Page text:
# Basics of Boolean Algebra: Its Operators, Laws, and Examples

Boolean algebra is the branch of algebra in which the values of the variables are truth-values, true and false, usually represented as 1 and 0. Boolean algebra is used for analyzing and simplifying digital circuits or digital gates. Boolean algebra is also known as binary or logical algebra because it involves logical operations and binary variables. It plays a vital role in digital electronics, modern programming languages, and set theory.

Boolean algebra is far different from the elementary algebra. Boolean algebra deals with logical operations such as conjunction (∧), disjunction (∨), and negation (¬). However, elementary algebra uses addition, subtraction, division, and multiplication operations.

George Boole (1815 – 1864) introduced the idea of Boolean algebra in his book “The Mathematics Analysis of Logic”. Further, he expanded this concept in his book “An Investigation of Laws of Thought”.

**Boolean Operators**

We will discuss the three most common Boolean operators, which are given below:

- Negation or NOT operator
- Conjunction or AND operator
- Disjunction or OR operator

p | ¬p |

T | F |

F | T |

**Negation or NOT operator**

p | q | p ∧ q |

T | T | T |

T | F | F |

F | T | F |

F | F | F |

A proposition is a declarative statement that may be true or false but cannot be both simultaneously. If p is any proposition, its negation is denoted by ¬p, read “not p”. It is an operator that reverses the nature of value, i.e. if p is true, ¬p is false, and if p is false, ¬p is true. Table 1 shows the truth table of negation.

**Conjunction (or AND operator)**

The conjunction of two propositions p and q is denoted by ‘p ∧ q’ or ‘p. q’. The conjunction ‘p ∧ q’ is only true when the components of p and q are true. The truth table of conjunction (p ∧ q) is shown in Table 2.

**Disjunction or OR operator**

p | q | p ∨ q |

T | T | T |

T | F | T |

F | T | T |

F | F | F |

It is written as p ∨ q (or p + q). When at least one component of p or q is true, the disjunction (p ∨ q) is true. When components of p and q are false, it is false. The truth table of disjunction (p ∨ q) is shown in Table 3.

**Rules for Boolean Algebra**

Here are some important rules for Boolean Algebra:

- Variables in Boolean algebra have only two values: 1 for True, and 0 for False.
- The negation or complement of a variable is indicated by an overbar (-) or dash. For example, B’ represents the complement of variable B.
- The OR operation between variables is denoted by a plus sign. For example, A + B + C signifies the OR operation between variables A, B, and C.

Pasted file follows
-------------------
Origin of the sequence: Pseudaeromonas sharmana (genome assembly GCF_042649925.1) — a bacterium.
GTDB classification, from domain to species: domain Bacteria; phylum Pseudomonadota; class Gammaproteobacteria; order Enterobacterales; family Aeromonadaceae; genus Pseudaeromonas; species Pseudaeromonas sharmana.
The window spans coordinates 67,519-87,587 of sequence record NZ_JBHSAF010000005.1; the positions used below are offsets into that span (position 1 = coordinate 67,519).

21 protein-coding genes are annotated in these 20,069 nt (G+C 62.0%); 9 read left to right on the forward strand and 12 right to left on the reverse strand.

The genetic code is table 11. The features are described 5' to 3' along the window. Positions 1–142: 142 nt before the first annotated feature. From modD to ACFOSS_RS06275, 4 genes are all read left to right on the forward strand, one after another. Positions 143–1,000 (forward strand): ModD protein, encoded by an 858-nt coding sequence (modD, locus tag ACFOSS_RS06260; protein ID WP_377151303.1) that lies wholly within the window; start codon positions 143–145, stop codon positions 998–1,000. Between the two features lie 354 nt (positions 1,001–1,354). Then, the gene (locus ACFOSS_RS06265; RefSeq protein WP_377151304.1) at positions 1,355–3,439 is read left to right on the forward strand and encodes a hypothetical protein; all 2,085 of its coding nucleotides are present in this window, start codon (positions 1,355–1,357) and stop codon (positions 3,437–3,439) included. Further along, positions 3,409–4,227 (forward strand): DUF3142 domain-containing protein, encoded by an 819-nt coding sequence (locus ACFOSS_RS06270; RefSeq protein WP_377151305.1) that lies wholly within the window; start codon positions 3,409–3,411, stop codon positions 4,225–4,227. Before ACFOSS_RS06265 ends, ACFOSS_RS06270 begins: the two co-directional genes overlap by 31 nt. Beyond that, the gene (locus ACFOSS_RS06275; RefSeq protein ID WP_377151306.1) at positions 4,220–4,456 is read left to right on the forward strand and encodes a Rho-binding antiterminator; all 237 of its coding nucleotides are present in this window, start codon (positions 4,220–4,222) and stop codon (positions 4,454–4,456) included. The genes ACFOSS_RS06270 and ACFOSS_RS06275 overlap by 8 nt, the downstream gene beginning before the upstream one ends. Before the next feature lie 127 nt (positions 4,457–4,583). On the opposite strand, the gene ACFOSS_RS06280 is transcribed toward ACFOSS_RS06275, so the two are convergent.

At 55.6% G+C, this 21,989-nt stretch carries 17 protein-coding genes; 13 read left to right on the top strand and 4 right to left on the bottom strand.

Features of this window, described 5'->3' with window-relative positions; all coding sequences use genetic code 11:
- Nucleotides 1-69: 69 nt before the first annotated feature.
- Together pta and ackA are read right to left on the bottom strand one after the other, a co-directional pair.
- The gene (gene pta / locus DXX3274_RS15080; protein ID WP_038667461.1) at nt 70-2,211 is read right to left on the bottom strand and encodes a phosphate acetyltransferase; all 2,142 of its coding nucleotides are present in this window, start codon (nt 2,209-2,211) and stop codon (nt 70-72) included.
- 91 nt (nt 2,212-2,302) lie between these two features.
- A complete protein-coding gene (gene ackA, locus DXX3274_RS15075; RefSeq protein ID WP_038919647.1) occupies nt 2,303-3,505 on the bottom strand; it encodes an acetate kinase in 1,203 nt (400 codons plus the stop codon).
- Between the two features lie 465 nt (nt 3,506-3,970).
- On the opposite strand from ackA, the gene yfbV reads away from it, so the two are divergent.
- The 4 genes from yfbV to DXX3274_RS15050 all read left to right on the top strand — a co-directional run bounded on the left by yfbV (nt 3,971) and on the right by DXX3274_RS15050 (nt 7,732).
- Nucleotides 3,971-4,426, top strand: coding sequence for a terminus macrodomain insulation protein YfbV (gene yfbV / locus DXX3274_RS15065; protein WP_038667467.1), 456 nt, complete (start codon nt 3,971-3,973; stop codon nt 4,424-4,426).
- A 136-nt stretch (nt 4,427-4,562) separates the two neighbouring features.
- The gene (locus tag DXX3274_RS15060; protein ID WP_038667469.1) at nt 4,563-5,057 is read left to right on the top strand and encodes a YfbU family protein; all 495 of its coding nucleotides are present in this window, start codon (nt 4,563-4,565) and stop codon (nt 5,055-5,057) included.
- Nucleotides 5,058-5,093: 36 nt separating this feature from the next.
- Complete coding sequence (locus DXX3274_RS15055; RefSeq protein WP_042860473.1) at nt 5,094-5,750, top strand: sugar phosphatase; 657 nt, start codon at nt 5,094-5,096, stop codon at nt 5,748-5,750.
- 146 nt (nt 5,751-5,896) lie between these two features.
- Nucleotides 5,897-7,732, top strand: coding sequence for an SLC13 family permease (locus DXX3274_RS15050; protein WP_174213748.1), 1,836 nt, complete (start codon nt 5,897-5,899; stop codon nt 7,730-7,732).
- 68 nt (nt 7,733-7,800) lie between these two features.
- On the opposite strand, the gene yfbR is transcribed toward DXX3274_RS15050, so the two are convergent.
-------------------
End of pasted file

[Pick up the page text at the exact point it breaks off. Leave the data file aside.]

- The logical AND operation between variables is represented by a dot (.) or simply writing the variables together. For example, A . B. C or ABC denotes the logical AND operation between variables A, B, and C.

**Laws of Boolean Algebra**

The laws of Boolean algebra allow us to simplify complex Boolean expressions. Important laws of Boolean Algebra are discussed in the following.

**Commutative Law**

Commutative law states that the order of two separate propositions does not affect the result of the logical operation. This law applies to both OR and AND operators.

- A + B = B + A
- A . B = B . A

**Associative Law**

This law is for several variables. According to this law, there is no change in the results if a grouping of expressions is changed.

- (A + B) + C = A + (B + C)
- (A . B) . C = A . (B . C)

**Distributive Law**

This law is discussed in two ways, i.e., “AND over OR” and “OR over AND”.

- A . (B + C) = (A . B) + (A . C) (AND over OR)
- A + (B . C) = (A + B) . (A + C) (OR over AND)

**Identity Law**

If a variable is OR’ed with a False, the result is always equal to the variable. If a variable is AND’ed with true, the result is always equal to that variable.

- A + 0 = A
- A . 1 = A

**Double Negation Law:**

- (A’)’ = A

**Complement Laws:**

- A + A’ = 1 (True)
- A . A’ = 0 (False)
- 1 + A’ = 1

**Idempotent Laws:**

- A + A = A
- A . A = A

**Null Elements Laws:**

- A + 1 = 1
- A . 0 = 0

**De Morgan’s Theorems**

De Morgan’s theorems provide a way to simplify an expression involving negation (NOT) operators. They state that the complement of logical conjunction (AND) is equivalent to the logical disjunction (OR) of the complement of individual statements, and vice versa. These thermoses are often used in reducing the complexity of Boolean expressions.

- (A + B)’ = A’. B’
- (A . B)’ = A’ + B’

**Solved Examples of Boolean algebra**

**Example 1:**

Write the following expression in simplest form by using the laws of Boolean algebra.

AB + B

**Solution: **

By using the distributive laws, we can write the given expression as

AB + B = B (A + 1)

∴ A + 1 = 1 (for any value of A)

= B (1) = B

Therefore, the simplest form of (AB + B) is B.

**Example 2:**

Solve the following expression.

B + (A. B)’

**Solution: **

∴ (A . B)’ = A’ + B’ (De Morgan’s Law)

B + (A. B)’ = B + ( A’ + B’)

= B + (B’ + A’) (By using Commutative law)

= (B + B’) + A’ (By using Associative law)

∴ (B + B’) = 1 (Complement law)

= 1 + A’ = 1

Therefore, B + (A. B)’ = 1

A Boolean algebra calculator by Allmath (https://www.allmath.com/boolean-algebra-calculator.php) can be used to solve Boolean problems according to its laws with steps.

**Example 3:**

Draw the truth table for (A. B)’

**Solution: **

A | B | A.B | (A.B)’ |

1 | 1 | 1 | 0 |

1 | 0 | 0 | 1 |

0 | 1 | 0 | 1 |

0 | 0 | 0 | 1 |

**Conclusion:**

In this article, we debated Boolean algebra, which deals with logical operations or binary variables. We have discussed the three common Boolean operators. We talked about the rules and laws of Boolean algebra. We examined De Morgan’s theorem. We did solve many examples of Boolean algebra. After understanding this article, you can simplify any expression with the help of Boolean algebra laws and draw truth tables easily.

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